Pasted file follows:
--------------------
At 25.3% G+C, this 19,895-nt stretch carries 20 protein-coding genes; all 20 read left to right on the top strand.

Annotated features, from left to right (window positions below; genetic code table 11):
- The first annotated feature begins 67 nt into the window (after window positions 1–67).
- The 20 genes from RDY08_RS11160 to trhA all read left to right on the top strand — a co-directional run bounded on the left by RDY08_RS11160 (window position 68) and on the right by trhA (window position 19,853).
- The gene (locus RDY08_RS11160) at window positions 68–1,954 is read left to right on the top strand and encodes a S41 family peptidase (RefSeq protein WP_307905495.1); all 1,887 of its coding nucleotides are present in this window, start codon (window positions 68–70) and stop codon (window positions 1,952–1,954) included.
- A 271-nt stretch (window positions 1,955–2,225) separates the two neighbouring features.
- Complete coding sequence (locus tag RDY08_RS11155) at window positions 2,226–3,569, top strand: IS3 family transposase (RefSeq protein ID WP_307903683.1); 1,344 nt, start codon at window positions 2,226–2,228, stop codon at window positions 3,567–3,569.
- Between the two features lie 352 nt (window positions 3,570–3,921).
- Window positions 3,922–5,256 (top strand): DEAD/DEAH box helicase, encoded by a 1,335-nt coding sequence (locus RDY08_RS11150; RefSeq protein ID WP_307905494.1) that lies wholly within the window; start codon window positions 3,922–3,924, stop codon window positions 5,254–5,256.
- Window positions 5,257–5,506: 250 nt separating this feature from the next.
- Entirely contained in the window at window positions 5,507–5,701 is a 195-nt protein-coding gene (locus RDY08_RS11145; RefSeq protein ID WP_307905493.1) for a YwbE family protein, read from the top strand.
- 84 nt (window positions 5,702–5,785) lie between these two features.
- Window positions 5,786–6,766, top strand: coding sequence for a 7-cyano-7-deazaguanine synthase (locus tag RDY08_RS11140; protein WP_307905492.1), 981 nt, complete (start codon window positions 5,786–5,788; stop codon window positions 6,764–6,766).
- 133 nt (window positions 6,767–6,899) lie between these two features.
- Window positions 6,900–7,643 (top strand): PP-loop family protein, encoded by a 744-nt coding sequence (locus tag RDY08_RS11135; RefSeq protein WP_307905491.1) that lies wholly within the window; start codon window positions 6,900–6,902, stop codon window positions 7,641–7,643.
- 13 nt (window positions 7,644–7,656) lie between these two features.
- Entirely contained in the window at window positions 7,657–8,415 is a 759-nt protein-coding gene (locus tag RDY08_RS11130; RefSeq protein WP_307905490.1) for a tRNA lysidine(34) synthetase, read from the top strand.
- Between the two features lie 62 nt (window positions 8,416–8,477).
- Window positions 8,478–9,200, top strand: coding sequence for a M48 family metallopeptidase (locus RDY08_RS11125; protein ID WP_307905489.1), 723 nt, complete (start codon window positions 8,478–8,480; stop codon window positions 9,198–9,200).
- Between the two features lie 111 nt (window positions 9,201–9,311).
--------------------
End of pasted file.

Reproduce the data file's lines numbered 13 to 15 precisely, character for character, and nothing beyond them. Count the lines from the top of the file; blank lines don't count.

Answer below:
- Window positions 5,786–6,766, top strand: coding sequence for a 7-cyano-7-deazaguanine synthase (locus tag RDY08_RS11140; protein WP_307905492.1), 981 nt, complete (start codon window positions 5,786–5,788; stop codon window positions 6,764–6,766).
- 133 nt (window positions 6,767–6,899) lie between these two features.
- Window positions 6,900–7,643 (top strand): PP-loop family protein, encoded by a 744-nt coding sequence (locus tag RDY08_RS11135; RefSeq protein WP_307905491.1) that lies wholly within the window; start codon window positions 6,900–6,902, stop codon window positions 7,641–7,643.